Chapter meetings and evening programs are held on the 3rd Thursday of each month from March through October, beginning at 7:00 pm. Our monthly meetings are held at the Shepherd of the Hills Lutheran Church, 1601 North San Francisco St. Monthly field trips are usually on the following weekend, and are announced via email and the Arizona Daily Sun. These events are free and open to the public. Unless otherwise announced, meet for carpooling to field trips at 8:30 a.m., at the OneAZ Credit Union parking lot at the southwest corner of Beaver and Butler. Bring sun and/or rain protection, water, snacks, lunch, and a car or gas money for carpooling. For more information about field trips, email Barbara Phillips at bagphillips@yahoocom.
JOIN OUR CHAPTER E-LIST
Join Our Chapter E-list: If you would like to receive reminders and announcements about field trips and meetings via e-mail, send a note to Sue Holiday to be added to the list. Stay informed by joining us on Facebook.
Usually the most up-do-date information about upcoming chapter events can be found on our Facebook page.
Want to get involved? We've got just the thing!
Northern Arizona University, Deaver Herbarium
We are looking for dedicated volunteers to help mount pressed specimens for the permanent collection. No experience necessary, training will be provided. No reply needed, just show up and join a fun group.Work sessions will take place every first and third Friday of the month at 1:30 to 3:30pm in the Deaver herbarium in the Biological Sciences Bldg on 617 S, Beaver Street. The herbarium is located in room 314 on the south side of the third floor.
Parking near the NAU campus is very difficult, but the Mountain Line #10 bus stops right in front of the building. For more information visit the Deaver website or contact session organizers Gisela Kluwin or Vera Markgraf
Museum of Northern Arizona
The Museum of Northern Arizona is looking for dedicated volunteers to assist in the curation of herbarium specimens including identifying specimens, mounting pressed specimens, filing pressed specimens into the herbarium, and georeferencing specimens. The Museum is also looking for volunteers to help plant, weed, and prune the native plants in the Colton Research Garden, at the Colton House, and around the Museum grounds. For more information, please contact Museum botanist, Kirstin Phillips.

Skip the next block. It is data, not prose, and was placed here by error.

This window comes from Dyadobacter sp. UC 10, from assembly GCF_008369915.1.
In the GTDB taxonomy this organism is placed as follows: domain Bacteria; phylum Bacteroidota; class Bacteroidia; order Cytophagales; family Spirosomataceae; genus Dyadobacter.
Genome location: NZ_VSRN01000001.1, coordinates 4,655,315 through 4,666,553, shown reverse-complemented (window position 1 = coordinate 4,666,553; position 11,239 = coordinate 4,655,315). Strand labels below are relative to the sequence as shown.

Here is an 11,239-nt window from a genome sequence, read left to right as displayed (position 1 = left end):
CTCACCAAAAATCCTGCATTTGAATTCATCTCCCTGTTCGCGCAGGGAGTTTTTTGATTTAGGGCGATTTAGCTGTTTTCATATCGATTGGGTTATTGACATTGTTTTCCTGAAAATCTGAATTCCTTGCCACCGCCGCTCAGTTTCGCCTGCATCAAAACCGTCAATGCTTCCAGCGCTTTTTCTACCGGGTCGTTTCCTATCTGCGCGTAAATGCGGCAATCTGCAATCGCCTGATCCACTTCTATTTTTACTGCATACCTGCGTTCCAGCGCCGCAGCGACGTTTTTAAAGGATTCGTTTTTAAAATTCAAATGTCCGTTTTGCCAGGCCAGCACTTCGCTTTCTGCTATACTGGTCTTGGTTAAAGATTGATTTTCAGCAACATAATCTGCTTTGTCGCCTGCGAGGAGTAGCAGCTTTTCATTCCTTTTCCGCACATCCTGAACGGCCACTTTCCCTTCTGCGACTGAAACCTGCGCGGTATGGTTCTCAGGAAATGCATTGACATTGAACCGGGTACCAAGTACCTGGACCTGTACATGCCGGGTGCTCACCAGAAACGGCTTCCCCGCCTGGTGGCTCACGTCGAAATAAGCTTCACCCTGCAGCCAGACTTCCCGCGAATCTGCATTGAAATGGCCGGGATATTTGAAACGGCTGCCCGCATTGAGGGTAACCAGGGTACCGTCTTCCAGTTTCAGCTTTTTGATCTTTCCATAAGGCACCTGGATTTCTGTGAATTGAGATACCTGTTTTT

The Arboretum at Flagstaff
Our Southwest Butterfly House is open Wednesday-Monday from 10:00-4:00. We are looking for volunteers to assist staff on weekends Shifts are 10:00-1:00 and 1:00-4:00. Training and resoures are provided. Contact Volunteer Coordinator Shannon Benjamin at Shannon.email@example.com or 928-774-1442 ext. 127.
Grow Flagstaff Seed Library
The Grow Flagstaff Seed Library is looking for volunteers to help create seed packets to add to the growing seed library. For more information, please contact Jackee Alston.
Plant Atlas Project of Arizona
here are several plant ongoing plant atlas projects in northern Arizona. The Plant Atlas Project of Arizona (PAPAZ) is a statewide partnership between the Arizona Native Plant Society, Grand Canyon Trust, Desert Botanical Garden, Northern Arizona University, Museum of Northern Arizona, and the U.S. Forest Service to document the diversity and distribution of Arizona’s flora. For more information, see the Plant Atlas Project website or contact Kirstin Phillips.
Weed Warrior Activities
The AZNPS Flagstaff Chapter will join forces with the Grand Canyon Trust, Master Gardeners, and other local organizations to tackle the enormous weed problem along Fort Valley Road between the Fire Station, Trust’s headquarters, Pioneer Museum and the Museum of Northern Arizona.
Invasive plant species tend to be aggressive, to outcompete native plants for resources and space, and to decrease biodiversity. Diffuse Knapweed, Kochia, Bull Thistle (below), Cheatgrass and many other species are present throughout our project focus area. Together we can work to remove them and increase the chances for native grasses and flowers to flourish. There has already been major improvement at the Pioneer Museum, and native species are filling in among the native grasses. However, there is still more work to do. Details about these projects are on the Grand Canyon Trust’s website. Please come out and join local weed warriors and plant enthusiasts for one or all three workdays of weed removal, exercise, and fun. Please contact Dorothy Lamm with questions or just register at the website. See you there.
Flagstaff Chapter Video: “Yellow Bluestem: An Encroaching Invasive Grass” April 20, 2021 online webinar.
Posted on Apr 29, 2021
Our online meeting on April 20, 2021 included a talk by Ashley Hall: “Yellow Bluestem: An Encroaching Invasive Grass”. View it here.
April 20: Ashley Hall – Yellow Bluestem (Bothriochloa ischaemum): An Encroaching Invasive Grass Webinar